Payne: Shy Subie Legacy steps up

Henry Payne
The Detroit News

I feel like a TV infomercial pitchman when I tell folks about the Subaru Legacy.

If I told you you could have an all-wheel-drive, midsize sedan with a V-6 engine and the biggest cargo room in class what would pay? $34,000? But wait, that's not all! This car has all that and more! Heated seats, blind-spot assist, nav screen, torque vectoring! So NOW what would you pay? $36,000? But wait, there's more! Not just FRONT heated seats, but rear heated seats, too, plus keyless entry and wood trim that you would expect in a luxury German car! So now what would pay? $38,000?

Well, folks you can have all this in the stylish new, 2015 Subaru Legacy for just $32,500! You heard me, just THIRTY-TWO FIVE!

Subarus are autodom's bargain kings. Their fans are legion – including my Impreza-disciple wife. They make you question brand hierarchy. Why should I pay $30 grand more for an AWD, BMW 5-series when I can get the same package in a $30k Subie Legacy? Including lane-change assist and rear cross-traffic alert (this nifty innovation saved me a kick in the can when backing out of my claustrophobic, neighborhood service station). Would you pay $40 for filet mignon at Fleming's if you could get the same steak for $20 across the street at Outback?

What's that? Of course, presentation matters.

That Fleming's steak will taste better if it's drizzled in Merlot sauce in a private booth – rather than dropped on a table next to a flustered family at wit's end with their rugrat. Like restaurants, like cars. Upscale brands ooze style and substance.

But the latest Legacy – nay, the new generation of mainstream sedans – are punching above their weight.

Consider styling. Led by the sultry Ford Fusion and Chrysler 200, midsize sedans aren't the vanilla-mobiles of old – even sales leader Toyota Camry has gotten an extreme makeover. In the past Subaru has tried to push the style envelope with frightening results. Remember the 2006 Tribeca? It looked like a refugee from Planet Ork.

Smartly, Subie designers decided to conform the new Legacy to the latest styling trends rather than blaze new trails. The result is quite pleasant (and distinguishes the sleek sedan from its more-popular-but-homelier Outback cousin). Trendy, hexagon grille (see Ford Edge, Hyundai Santa Fe). Coupe-like roofline. Creased flanks. Hooded headlamps like a 5-Series.

Go on. Park it next to the midsize Bimmer. Years ago, you would have perished the thought. In fact you would have hidden the Legacy on the other side of the restaurant lot from Bavaria's finest. You couldn't bear the humiliation. Like Billy Joel dating Christie Brinkley, it violated nature's order.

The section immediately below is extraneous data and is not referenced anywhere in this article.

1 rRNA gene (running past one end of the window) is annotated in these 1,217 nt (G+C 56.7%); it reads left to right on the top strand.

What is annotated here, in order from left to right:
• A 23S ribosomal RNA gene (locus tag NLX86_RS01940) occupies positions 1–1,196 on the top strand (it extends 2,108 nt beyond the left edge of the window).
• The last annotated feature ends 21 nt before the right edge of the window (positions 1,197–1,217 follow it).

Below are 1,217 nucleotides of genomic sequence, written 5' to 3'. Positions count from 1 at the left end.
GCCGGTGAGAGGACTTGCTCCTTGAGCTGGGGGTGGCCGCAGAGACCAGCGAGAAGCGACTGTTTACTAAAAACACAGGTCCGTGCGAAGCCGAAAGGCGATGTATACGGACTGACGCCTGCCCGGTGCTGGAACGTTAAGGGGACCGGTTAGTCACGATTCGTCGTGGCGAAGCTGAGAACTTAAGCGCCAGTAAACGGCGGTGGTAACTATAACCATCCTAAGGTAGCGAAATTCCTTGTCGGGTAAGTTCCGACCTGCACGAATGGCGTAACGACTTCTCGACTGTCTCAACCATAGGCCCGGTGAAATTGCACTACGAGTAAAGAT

But my new 'Ru in Ice Silver Metallic is Pygmalion's sculpture. She belongs. The eyes are dazzling, the shoulders defined.

On the dance floor, you might notice the difference. If you're Fred Astaire. But like driving, most people are content with the basic waltz. The Legacy's 3.6-liter, Boxer 6 packs plenty of oomph – even when mated to a continuously variable tranny. Want to slam through the gears? Paddle shifters are at your fingertips. Unless you're an adrenaline-guzzling, speed freak like me, you'll likely never push the limits of a sedan chassis. And even if you do you'll find the Legacy's torque-vectoring, all-wheel drive system a marvel in wet or dry.

AWD is Subaru's DNA, of course. As standard on every Subie as a kidney grille on a BMW. No one else can say that.

The interior is what separates Fleming's from Outback. Mid-size from lux. Legacy from 5-Series. The Subaru's instrumentation is practical, not fancy. Though not as innovative as a 200, the Legacy nevertheless learns from the best-in-class Chrysler console with intuitive knobs, large buttons and useful storage space. Most useful is a phone cubby, which, paradoxically, exposes the Legacy's biggest weakness: Connectivity.

It's a challenge for any automaker in the smartphone age. With giant phones like the iPhone6 and (my) Samsung Note 3, the small Legacy cubby is outdated. As is the car's Bluetooth system (which repeatedly failed to understand my voice commands perhaps because the Legacy interior is not as quiet as competitors) and the nav system which pales next to the latest Google app. Which means I wanted to use my phone navigation . . . um, if I could fit my phone in the cubby.

Details, details. She's still a steal.

What if I told you this stylish sedan has the best interior room in class! Just THIRTY-TWO FIVE! Order now!

Henry Payne is auto critic for The Detroit News. Find him at hpayne@detroitnews.com or Twitter @HenryEPayne.

2015 Subaru Legacy

Vehicle type: Front-engine, All-wheel drive, five-passenger sedan

Price: $23,285 base ($32,585 Limited as tested)

Power plant: 3.6-liter, boxer 6-cylinder

Power: 256 horsepower, 247 pound-feet of torque

Transmission: Continuously variable transmission

Performance: 0-60 mph, 6.4 seconds (Car & Driver est.)

Weight: 3,662 pounds (as tested)

Fuel economy: EPA 20 mpg city/29 mpg highway/23 mpg combined

Report card

Highs: 21st century design; AWE-some AWD

Lows: A-pillar wind noise; poor connectivity

Overall: ★★★

Grading scale

Excellent ★★★★

Good ★★★

Fair ★★

Poor ★